Dividend Growth Portfolio 2nd Quarter 2018 Letter to Investors

At the halfway point, 2018 is shaping up to be a good year for us. The first quarter was rough. In addition to the correction that dinged virtually all long-only portfolio managers, rising bond yields punished some of our more rate-sensitive positions, particularly REITs and MLPs. Though as yield fears subsided in the second quarter, the Dividend Growth portfolio recouped nearly all of its losses and entered the third quarter with strong momentum.

Through June 30, the portfolio returned 0.39% before management fees and -0.36 after all fees and expenses. Encouragingly, the returns for the second quarter were 7.92% gross of management fees and 7.17% net of all fees and expenses. [Returns figures compiled by Interactive Brokers and represent the real returns of a portfolio managed with firm capital. Returns realized by individual investor may vary based on account size and other factors. Past performance is no guarantee of future results.]

By comparison, through June 30, the S&P 500 index was up 1.67% through June 30 and up 2.93% in the second quarter.

So, while 2018 got off to a rough start, our portfolio has significant momentum behind it as we enter the second half. Our positions in energy — most notably midstream oil and gas pipelines — in real estate and in private equity managers have been the strongest contributors to returns. Our positions in European and emerging market equities have been the biggest drag on returns.

As a portfolio with a strong income mandate, the Dividend Growth portfolio is naturally going to have more interest-rate sensitivity than a broad market index such as the S&P 500. When yields are rising – as they were in the first quarter – this presents a risk. But when yields are stable or falling – as they were in the second quarter – it presents an opportunity.

The question we now face is this: What are interest rates likely to do in the second half of the year?

Ultimately, I expect that the path taken by interest rates will depend on two factors: inflation expectations and fears stemming from the nascent trade war.

I’ll address inflation expectations first. The unemployment rate has been hovering around the 4% mark for all of 2018. Traditionally, many economists have considered a 5% unemployment rate to be “full employment,” as there will always be some segment of the population that is either between jobs or not reasonably employable. Also, there are new would-be workers that come out of the woodwork (students, stay-at-home mothers, bored retirees, etc.) when the labor market gets sufficiently tight as it is today.

At 4%, we are significantly below “full employment,” which has led many economists to expect an uptick in inflation. Thus far, however, inflation has remained muted. PCE inflation (the rate used by the Federal Reserve in its decision making) has been running near or slightly above the Fed’s targeted 2% rate over the past six months, but it is not trending higher, or at least not yet.

If you’ve followed my research for any length of time, you know my view of inflation and the tools used to measure it. I don’t believe it is realistic to expect inflation at the levels seen in previous expansions due the demographic changes affecting the country. America’s Baby Boomers as a generation are well past the peak spending years of the early 50s. In fact, the front end of the generation is already several years into retirement.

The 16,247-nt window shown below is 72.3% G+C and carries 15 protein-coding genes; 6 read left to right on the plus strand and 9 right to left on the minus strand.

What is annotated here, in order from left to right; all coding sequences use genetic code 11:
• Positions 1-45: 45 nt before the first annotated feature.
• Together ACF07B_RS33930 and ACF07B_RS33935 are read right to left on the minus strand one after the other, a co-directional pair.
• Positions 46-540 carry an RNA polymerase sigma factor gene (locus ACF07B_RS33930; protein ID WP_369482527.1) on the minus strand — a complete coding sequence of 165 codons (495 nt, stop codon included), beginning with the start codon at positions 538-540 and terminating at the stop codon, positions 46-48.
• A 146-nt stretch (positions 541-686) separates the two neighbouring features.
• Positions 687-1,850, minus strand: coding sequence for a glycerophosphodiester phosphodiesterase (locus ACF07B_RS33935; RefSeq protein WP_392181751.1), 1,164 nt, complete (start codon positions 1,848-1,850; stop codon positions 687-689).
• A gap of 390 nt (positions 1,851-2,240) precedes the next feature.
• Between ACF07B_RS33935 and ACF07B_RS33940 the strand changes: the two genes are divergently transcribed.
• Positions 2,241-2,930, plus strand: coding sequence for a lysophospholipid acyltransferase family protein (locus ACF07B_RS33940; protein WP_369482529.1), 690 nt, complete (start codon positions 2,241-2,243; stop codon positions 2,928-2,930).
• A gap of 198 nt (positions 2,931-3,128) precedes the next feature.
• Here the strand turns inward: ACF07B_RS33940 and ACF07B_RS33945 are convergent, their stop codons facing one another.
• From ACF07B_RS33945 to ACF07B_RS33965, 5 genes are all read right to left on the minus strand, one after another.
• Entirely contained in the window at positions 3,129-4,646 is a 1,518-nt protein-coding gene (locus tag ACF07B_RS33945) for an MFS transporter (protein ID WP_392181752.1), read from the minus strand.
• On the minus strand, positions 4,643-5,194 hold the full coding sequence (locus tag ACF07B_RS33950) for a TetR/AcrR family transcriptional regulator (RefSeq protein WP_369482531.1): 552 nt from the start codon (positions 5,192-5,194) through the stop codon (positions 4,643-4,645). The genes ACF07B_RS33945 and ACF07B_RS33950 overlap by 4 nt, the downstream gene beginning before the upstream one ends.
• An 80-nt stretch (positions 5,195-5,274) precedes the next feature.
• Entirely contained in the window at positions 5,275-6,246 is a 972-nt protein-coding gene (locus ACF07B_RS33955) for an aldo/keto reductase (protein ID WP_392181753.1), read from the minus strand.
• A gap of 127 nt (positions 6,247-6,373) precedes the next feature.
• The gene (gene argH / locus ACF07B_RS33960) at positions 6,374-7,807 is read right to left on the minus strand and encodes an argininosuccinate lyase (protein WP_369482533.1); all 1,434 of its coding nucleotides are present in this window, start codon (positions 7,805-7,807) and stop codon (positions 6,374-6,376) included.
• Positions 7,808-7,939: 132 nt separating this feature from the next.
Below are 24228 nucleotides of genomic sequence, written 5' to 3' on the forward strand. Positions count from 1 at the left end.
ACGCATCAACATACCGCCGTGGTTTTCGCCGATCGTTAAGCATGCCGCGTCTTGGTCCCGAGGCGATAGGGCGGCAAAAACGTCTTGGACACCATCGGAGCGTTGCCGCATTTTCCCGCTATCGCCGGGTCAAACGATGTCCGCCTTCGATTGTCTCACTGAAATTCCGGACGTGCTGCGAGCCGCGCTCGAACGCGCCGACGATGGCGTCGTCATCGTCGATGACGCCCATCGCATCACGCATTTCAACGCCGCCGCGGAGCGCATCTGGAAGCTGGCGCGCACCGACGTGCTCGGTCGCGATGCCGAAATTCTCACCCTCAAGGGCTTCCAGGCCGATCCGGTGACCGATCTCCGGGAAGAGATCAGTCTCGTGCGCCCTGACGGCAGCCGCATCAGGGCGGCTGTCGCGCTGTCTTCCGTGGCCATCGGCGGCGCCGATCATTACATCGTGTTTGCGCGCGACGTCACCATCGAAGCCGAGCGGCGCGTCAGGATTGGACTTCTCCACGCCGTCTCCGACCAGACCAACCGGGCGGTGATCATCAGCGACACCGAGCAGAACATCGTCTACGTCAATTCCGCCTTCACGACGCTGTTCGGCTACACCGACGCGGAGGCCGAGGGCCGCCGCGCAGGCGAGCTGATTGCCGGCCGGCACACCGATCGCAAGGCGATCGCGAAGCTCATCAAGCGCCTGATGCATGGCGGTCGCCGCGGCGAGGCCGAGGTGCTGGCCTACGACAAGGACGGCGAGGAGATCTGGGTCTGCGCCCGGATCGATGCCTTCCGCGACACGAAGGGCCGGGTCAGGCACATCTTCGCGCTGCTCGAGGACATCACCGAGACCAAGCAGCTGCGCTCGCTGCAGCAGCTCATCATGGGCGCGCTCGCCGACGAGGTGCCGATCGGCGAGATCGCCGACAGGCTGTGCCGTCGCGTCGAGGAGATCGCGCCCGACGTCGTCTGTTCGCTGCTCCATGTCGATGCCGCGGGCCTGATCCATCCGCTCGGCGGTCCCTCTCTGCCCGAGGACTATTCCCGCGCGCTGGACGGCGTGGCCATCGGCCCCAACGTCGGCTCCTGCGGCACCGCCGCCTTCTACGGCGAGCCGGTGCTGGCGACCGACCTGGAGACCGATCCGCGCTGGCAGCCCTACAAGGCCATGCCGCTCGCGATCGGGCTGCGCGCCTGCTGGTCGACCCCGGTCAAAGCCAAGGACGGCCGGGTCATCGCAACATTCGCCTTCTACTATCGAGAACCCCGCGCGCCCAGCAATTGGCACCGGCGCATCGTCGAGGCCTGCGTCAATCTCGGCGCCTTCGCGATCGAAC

The Boomers have been the economic engine of this country for over 40 years. As they retire, the borrow and spend less, taking aggregate demand out of the economy.

This isn’t purely academic. It’s been happening in Japan for over 20 years. Japan’s reported unemployment rate, at 2.8%, is even lower than ours. And Japan’s deficit spending and central bank stimulus absolutely dwarf those of America if you adjust for the relative sizes of the two economies. Yet Japan hasn’t had significant, sustained inflation since the early 1990s… when Bill Clinton was still the governor of Arkansas.

At the same time, automation technology and artificial intelligence is already eliminating jobs. Walk into a McDonalds today. You can order at a kiosk and never actually speak to a human employee.

At the higher end, Goldman Sachs reported a year ago that half of its investment banking tasks could viably be automated away.

While there are clearly exceptions in certain high-skilled jobs, the fact is that labor gets replaced by cheap technology as soon as it gets too expensive. It’s hard to imagine sustained inflation in this kind of environment.

Of course, this doesn’t mean that Mr. Market won’t decide to fret about it in the second half and send yields higher again. But I would consider any short-term weakness on higher bond yields to be a buying opportunity.

This leaves the fear of an economic slowdown. Right now, the economic numbers look healthy and there is no immediate sign of recession on the horizon. But unemployment tends to reach its lowest points near the end of the expansion. Furthermore, the Fed is aggressively raising rates, which is flattening the yield curve. A flat or inverted yield curve is a sign of economic distress and usually precedes a recession.

United States Treasury Yield Curve

Does any of this mean a recession is “due” tomorrow? No, of course not. But it does suggest that we are late in the economic cycle, at a point when value sectors and higher-yielding sectors tend to outperform.

So, while I may make a few minor portfolio adjustments in the third quarter, I believe we are very well positioned at the half.

Looking forward to a strong finish to 2018,

Charles Lewis Sizemore, CFA

 

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